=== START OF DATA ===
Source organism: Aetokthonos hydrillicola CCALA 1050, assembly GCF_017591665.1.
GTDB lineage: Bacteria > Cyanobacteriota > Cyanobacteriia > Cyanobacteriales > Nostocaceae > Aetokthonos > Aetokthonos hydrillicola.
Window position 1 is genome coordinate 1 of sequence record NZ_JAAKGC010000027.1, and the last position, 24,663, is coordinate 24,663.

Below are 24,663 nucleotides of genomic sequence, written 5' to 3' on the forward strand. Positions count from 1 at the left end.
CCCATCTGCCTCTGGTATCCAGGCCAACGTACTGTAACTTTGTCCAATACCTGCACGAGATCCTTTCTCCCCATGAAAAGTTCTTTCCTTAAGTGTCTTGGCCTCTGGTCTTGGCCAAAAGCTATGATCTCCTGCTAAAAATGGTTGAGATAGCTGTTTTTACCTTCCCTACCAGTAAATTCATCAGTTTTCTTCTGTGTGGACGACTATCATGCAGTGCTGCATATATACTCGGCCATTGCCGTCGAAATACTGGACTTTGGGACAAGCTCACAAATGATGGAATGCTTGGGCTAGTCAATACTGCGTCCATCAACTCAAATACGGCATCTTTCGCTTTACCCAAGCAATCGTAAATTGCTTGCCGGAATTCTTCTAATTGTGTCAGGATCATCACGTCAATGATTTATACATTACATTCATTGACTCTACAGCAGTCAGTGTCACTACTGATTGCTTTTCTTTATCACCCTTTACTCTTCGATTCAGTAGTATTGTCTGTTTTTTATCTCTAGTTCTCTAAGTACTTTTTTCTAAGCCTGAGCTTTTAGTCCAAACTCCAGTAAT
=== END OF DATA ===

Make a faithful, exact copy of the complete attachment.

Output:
Source organism: Aetokthonos hydrillicola CCALA 1050, assembly GCF_017591665.1.
GTDB lineage: Bacteria > Cyanobacteriota > Cyanobacteriia > Cyanobacteriales > Nostocaceae > Aetokthonos > Aetokthonos hydrillicola.
Window position 1 is genome coordinate 1 of sequence record NZ_JAAKGC010000027.1, and the last position, 24,663, is coordinate 24,663.

Below are 24,663 nucleotides of genomic sequence, written 5' to 3' on the forward strand. Positions count from 1 at the left end.
CCCATCTGCCTCTGGTATCCAGGCCAACGTACTGTAACTTTGTCCAATACCTGCACGAGATCCTTTCTCCCCATGAAAAGTTCTTTCCTTAAGTGTCTTGGCCTCTGGTCTTGGCCAAAAGCTATGATCTCCTGCTAAAAATGGTTGAGATAGCTGTTTTTACCTTCCCTACCAGTAAATTCATCAGTTTTCTTCTGTGTGGACGACTATCATGCAGTGCTGCATATATACTCGGCCATTGCCGTCGAAATACTGGACTTTGGGACAAGCTCACAAATGATGGAATGCTTGGGCTAGTCAATACTGCGTCCATCAACTCAAATACGGCATCTTTCGCTTTACCCAAGCAATCGTAAATTGCTTGCCGGAATTCTTCTAATTGTGTCAGGATCATCACGTCAATGATTTATACATTACATTCATTGACTCTACAGCAGTCAGTGTCACTACTGATTGCTTTTCTTTATCACCCTTTACTCTTCGATTCAGTAGTATTGTCTGTTTTTTATCTCTAGTTCTCTAAGTACTTTTTTCTAAGCCTGAGCTTTTAGTCCAAACTCCAGTAAT